Yesterday, Crowfall studio ArtCraft announced it was spinning off a brand-new company dubbed ArtCraft Technologies that would basically turn Crowfall’s engine into a marketable product for other studios, “providing game developers with turnkey technology solutions for creating large-scale Massively Multiplayer Online games.” We had opportunity to chat with ArtCraft Creative Director J Todd Coleman about the move and what it means for the studio and genre. Read on!
Massively OP: So to start, we’re curious about the “why” behind the new studio. Is ArtCraft thinking of this venture as an extra revenue stream for the company? Or is it trying to encourage more MMORPGs – or maybe both?
J. Todd Coleman: This wasn’t originally part of our plan. In the last 12 months, we’ve had a few different studios contact us to see if we would consider licensing our technology. The more we looked into it, the more it made sense. The additional revenue stream is great, obviously, but that has to be balanced against the potential distraction. We wouldn’t have done this if we didn’t see it as a great strategic move for the company, and a chance to leverage what we’ve built into something much bigger.
Does planning for the new spinoff company have anything at all to do with the recent delay of the soft launch to next year, or is it totally a separate project, team, and so forth?
No, the delays are caused by design iteration. Crowfall is a unique (and risky) design vision, and risk, by definition, means uncertainty. When you try a new idea, it either works or it doesn’t. When it doesn’t, you have a choice: you either decide to live with it and move on, or you rework it. “Reworking it” means a delay.
The new division, which we are calling ArtCraft Technologies, will be separately funded and eventually managed independently. We were fortunate enough to attract Josef Hall (co-creator of Shadowbane, Wizard101 and Pirate101) to run it, and he is recruiting a team of 6 to 8 senior engineers to bolster (and “engine-ify”) the Crowfall technology.
I’d love to say that these additional resources will increase in the velocity of Crowfall’s development (that would be fantastic) but I don’t know if that will happen. But they will certainly make the technology more stable, maintainable and optimized — which will be hugely beneficial to our launch.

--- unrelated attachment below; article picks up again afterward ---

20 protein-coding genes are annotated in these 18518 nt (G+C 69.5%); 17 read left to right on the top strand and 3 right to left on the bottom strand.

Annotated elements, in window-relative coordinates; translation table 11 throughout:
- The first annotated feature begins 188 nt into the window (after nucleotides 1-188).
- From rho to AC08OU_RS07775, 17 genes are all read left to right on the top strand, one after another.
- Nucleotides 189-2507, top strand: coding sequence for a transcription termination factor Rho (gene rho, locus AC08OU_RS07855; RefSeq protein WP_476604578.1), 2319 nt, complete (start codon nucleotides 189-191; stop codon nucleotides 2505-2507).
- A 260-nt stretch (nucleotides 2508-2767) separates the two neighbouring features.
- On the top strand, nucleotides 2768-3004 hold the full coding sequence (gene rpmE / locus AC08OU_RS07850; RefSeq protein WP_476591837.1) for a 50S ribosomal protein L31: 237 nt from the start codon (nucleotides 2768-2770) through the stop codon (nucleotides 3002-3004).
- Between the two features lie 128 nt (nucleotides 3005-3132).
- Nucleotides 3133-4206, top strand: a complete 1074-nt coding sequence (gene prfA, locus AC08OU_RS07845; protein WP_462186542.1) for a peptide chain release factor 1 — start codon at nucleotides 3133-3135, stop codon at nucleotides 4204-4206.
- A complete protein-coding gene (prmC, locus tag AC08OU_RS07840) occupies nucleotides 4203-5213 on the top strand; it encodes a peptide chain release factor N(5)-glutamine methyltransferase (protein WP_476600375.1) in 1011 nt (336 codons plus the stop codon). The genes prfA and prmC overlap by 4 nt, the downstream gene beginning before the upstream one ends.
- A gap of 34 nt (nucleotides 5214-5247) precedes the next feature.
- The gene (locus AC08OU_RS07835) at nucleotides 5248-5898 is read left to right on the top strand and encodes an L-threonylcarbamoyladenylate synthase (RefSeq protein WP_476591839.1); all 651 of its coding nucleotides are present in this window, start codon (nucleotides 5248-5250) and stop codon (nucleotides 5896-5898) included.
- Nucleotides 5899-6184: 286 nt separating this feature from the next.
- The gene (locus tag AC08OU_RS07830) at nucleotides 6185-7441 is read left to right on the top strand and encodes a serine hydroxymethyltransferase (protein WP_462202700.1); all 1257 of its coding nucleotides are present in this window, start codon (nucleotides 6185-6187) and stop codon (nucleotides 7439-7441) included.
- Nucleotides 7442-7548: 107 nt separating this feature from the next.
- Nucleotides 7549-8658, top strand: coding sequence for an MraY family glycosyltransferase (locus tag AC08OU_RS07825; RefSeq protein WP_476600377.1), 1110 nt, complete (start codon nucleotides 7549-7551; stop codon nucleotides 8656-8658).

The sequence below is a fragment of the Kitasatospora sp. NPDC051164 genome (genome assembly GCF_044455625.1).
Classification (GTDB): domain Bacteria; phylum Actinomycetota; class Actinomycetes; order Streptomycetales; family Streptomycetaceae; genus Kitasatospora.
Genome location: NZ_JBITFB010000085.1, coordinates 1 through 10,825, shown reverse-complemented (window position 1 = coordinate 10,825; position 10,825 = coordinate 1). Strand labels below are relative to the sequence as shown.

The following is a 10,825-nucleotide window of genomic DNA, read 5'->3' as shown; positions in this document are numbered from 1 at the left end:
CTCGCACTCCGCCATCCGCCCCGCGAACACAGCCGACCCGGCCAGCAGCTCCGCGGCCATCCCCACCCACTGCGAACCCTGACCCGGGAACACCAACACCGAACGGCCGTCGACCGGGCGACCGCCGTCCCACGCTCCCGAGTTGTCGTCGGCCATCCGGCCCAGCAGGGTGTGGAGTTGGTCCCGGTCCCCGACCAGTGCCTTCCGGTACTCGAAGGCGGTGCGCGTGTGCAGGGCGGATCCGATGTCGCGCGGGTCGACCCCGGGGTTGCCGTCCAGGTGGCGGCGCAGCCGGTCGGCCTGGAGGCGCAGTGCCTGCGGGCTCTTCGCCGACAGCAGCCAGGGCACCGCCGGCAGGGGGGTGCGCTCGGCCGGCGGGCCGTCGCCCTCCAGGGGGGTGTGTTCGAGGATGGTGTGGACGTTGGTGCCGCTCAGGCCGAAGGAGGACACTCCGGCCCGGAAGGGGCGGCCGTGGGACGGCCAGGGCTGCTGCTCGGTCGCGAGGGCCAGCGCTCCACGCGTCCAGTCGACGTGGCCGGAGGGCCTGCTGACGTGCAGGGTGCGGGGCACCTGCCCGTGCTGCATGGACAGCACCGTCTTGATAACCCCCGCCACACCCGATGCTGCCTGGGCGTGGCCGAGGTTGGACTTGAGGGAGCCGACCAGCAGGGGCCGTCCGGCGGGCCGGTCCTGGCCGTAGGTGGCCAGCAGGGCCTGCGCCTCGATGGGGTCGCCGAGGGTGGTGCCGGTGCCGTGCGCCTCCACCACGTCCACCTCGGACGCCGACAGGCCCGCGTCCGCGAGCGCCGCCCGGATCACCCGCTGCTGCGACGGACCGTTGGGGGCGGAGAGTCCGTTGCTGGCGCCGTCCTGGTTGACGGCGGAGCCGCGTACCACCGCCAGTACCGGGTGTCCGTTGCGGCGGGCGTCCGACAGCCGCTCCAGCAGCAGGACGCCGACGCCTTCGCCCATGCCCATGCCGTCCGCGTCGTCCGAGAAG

Are we correct in thinking that Crowfall is basically running on the same tech you’ll be leasing out to other companies? Some of our commenters had criticized Crowfall’s testing environment, making us wonder whether it’s ready for other games.
That’s fair on both counts, I think.
Yes, the technology is currently being used to power Crowfall. It will eventually become a stand-alone, packaged tech stack that we are calling the Artisan Engine. It differs from a rendering engine (like Unity or Unreal) in that it provide a full RPG layer; all of the connective tissue that makes an MMORPG work: avatars, races, classes, chat, terrain, movement, powers, items, contains, combat, powers, etc.
And since Crowfall is still in in pre-alpha, it’s absolutely fair to say that it “isn’t an engine yet.” Even in it’s current state, however, we can shave upwards of 2-3 calendar years — and millions of dollars — off of a traditional 5 to 7 year MMO development cycle. That’s significant.
Also, I think it’s worth pointing out that all of the “MMO Engine” companies, both now and historically, have lacked a reference game — and by that I mean a launched MMO, not a demo environment. That’s exactly where we will be until Crowfall ships.
When we read the PR [Tuesday], comparisons to SpatialOS immediately leaped out at us, but we’re aware that companies like Soulbound [Chronicles of Elyria] have run into problems getting it to properly interface and scale with their tech. Of course, SpatialOS looks as if it’s aiming for a much broader scale than Artisan. What do you folks think should nudge fledgling developers to Artisan over something like SpatialOS?
SpatialOS is solving a very different problem. They are laser-focused on the challenge of simulating a massive number of players in a seamless universe. That’s a very difficult problem, and from what I can tell, they have a very cool solution.
We’re not doing that. Our pitch is much more simple: we give you an “MMO in a box”, a framework that handles all of the stuff that you need, but don’t want to build. In about a week, you can have avatars with unique races and classes and powers, running around procedurally-generated mountains and canyons and forests and valleys, fighting monsters and players with action combat, harvesting resources and crafting items, dynamically building cities and destroying castles. We have seasons, a day/night cycle, weather events… all of that works, and it’s all driven by design tools.
Are there applications for Artisan outside of MMORPGs?
Probably! I’d wager 70% of what we’ve built would be usable for AAA games that fall outside the “traditional” MMO genre… and that line has blurred, frankly, as more and more titles embrace persistence and online social mechanics.
That said, we’re going to take measured steps. With Crowfall moving towards launch, and our first external customer already signed, I suspect that Josef and his team will probably have their plates full for the near future.
Might ArtCraft be considering building a second game of its own using Artisan now or in the future?
Absolutely. We never intended to be a one-game company. This was another great side-effect of “engine-ifying” our technology; we’ll see the benefit for our next game, and beyond… but first, of course, we need to make Crowfall successful.
We’d like to thank Coleman so very much for speaking with us. G’luck, ArtCraft!